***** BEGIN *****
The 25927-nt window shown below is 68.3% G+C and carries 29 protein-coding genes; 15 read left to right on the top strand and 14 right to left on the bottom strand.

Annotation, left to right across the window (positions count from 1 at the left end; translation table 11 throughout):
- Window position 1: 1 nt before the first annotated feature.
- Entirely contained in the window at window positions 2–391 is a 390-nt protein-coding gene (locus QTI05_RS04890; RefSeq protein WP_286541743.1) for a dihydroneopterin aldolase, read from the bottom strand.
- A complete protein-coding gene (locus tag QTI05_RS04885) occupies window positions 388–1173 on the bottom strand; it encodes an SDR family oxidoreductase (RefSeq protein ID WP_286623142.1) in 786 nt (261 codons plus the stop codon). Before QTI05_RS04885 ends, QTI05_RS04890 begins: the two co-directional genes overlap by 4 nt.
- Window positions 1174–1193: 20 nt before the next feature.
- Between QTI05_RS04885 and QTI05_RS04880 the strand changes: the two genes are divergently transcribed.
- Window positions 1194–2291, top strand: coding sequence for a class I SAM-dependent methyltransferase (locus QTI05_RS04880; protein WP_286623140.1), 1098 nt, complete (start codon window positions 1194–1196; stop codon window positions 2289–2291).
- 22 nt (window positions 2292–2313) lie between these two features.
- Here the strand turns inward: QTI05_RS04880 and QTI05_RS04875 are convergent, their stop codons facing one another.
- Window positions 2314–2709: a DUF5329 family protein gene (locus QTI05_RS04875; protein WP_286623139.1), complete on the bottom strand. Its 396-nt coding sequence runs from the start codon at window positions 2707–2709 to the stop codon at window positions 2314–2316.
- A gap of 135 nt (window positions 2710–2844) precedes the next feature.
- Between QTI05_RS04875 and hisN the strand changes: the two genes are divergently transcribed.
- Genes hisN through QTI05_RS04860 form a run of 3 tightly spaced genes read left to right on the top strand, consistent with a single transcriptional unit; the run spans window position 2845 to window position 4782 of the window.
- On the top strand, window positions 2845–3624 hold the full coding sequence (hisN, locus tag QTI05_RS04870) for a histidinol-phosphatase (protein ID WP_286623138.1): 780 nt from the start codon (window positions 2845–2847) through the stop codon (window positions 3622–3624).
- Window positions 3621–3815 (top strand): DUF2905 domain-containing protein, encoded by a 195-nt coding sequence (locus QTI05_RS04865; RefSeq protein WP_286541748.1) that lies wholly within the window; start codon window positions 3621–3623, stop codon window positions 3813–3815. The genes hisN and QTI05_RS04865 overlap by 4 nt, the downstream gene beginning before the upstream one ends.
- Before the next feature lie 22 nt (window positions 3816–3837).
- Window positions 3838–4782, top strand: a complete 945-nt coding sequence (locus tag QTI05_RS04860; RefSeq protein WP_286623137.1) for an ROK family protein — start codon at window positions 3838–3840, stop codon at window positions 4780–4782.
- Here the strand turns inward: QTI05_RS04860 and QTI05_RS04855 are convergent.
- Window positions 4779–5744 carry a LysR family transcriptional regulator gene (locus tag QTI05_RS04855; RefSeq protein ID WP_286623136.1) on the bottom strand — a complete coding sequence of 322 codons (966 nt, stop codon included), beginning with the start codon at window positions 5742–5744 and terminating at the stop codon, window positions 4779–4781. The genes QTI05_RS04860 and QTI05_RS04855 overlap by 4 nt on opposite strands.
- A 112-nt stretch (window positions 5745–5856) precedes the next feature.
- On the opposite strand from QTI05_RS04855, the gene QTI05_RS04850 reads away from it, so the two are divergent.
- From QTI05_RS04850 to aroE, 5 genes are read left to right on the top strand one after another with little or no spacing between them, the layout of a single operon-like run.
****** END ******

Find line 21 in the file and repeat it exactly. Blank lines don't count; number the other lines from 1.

- A 112-nt stretch (window positions 5745–5856) precedes the next feature.